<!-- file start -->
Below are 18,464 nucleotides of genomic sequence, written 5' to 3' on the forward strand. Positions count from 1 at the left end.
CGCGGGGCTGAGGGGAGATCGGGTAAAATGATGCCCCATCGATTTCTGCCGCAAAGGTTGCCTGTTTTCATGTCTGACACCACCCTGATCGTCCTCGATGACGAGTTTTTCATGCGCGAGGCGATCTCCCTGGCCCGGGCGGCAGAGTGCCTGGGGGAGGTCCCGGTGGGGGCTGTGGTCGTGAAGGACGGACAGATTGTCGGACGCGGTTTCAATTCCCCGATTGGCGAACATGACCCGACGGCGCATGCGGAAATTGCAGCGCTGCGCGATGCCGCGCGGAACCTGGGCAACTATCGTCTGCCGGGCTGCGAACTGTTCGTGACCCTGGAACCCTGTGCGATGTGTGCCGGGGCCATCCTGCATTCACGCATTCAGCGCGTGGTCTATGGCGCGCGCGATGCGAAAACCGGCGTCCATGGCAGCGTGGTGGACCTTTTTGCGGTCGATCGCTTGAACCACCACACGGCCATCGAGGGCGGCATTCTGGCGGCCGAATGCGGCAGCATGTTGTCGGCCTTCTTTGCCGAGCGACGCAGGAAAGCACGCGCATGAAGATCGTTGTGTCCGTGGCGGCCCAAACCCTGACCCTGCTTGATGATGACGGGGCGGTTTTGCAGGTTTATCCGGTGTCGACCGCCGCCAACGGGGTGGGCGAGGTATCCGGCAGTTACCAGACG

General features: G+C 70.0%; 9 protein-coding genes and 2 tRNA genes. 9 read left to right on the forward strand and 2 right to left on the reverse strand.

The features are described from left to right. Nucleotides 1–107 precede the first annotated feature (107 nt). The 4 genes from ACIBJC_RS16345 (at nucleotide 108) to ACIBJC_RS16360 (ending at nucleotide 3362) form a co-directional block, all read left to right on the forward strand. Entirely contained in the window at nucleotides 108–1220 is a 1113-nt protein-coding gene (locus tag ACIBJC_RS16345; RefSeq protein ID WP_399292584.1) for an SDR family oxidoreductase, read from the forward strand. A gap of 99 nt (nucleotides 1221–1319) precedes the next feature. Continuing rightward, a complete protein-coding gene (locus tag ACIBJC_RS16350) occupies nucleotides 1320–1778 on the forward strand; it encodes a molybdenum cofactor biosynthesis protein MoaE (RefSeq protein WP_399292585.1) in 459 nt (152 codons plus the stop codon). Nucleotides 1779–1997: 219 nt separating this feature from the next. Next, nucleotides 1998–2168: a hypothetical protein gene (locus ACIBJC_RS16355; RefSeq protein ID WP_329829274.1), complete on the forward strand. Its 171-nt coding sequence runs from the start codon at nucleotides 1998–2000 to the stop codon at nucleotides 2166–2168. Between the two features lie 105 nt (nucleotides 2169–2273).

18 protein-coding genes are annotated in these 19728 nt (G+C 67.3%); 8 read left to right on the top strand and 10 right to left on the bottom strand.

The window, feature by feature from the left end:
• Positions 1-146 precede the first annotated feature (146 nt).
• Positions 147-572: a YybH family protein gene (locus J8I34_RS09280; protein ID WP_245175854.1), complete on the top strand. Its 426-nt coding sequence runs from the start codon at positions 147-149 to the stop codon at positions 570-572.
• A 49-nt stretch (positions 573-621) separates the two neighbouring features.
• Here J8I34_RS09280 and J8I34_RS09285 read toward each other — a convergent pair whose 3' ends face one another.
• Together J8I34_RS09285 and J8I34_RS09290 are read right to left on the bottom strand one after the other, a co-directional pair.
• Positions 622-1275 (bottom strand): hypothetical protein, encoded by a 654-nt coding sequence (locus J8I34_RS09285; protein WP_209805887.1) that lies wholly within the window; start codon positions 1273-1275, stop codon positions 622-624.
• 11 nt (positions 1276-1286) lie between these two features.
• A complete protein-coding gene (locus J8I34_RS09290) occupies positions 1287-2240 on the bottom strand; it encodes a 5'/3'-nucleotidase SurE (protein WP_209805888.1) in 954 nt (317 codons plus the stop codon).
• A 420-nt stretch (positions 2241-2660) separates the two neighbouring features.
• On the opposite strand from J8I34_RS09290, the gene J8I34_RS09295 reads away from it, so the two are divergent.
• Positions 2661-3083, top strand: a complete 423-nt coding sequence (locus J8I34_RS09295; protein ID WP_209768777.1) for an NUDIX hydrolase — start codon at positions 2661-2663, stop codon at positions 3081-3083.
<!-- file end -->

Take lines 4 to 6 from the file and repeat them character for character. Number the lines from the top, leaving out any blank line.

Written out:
The features are described from left to right. Nucleotides 1–107 precede the first annotated feature (107 nt). The 4 genes from ACIBJC_RS16345 (at nucleotide 108) to ACIBJC_RS16360 (ending at nucleotide 3362) form a co-directional block, all read left to right on the forward strand. Entirely contained in the window at nucleotides 108–1220 is a 1113-nt protein-coding gene (locus tag ACIBJC_RS16345; RefSeq protein ID WP_399292584.1) for an SDR family oxidoreductase, read from the forward strand. A gap of 99 nt (nucleotides 1221–1319) precedes the next feature. Continuing rightward, a complete protein-coding gene (locus tag ACIBJC_RS16350) occupies nucleotides 1320–1778 on the forward strand; it encodes a molybdenum cofactor biosynthesis protein MoaE (RefSeq protein WP_399292585.1) in 459 nt (152 codons plus the stop codon). Nucleotides 1779–1997: 219 nt separating this feature from the next. Next, nucleotides 1998–2168: a hypothetical protein gene (locus ACIBJC_RS16355; RefSeq protein ID WP_329829274.1), complete on the forward strand. Its 171-nt coding sequence runs from the start codon at nucleotides 1998–2000 to the stop codon at nucleotides 2166–2168. Between the two features lie 105 nt (nucleotides 2169–2273).

18 protein-coding genes are annotated in these 19728 nt (G+C 67.3%); 8 read left to right on the top strand and 10 right to left on the bottom strand.

The window, feature by feature from the left end: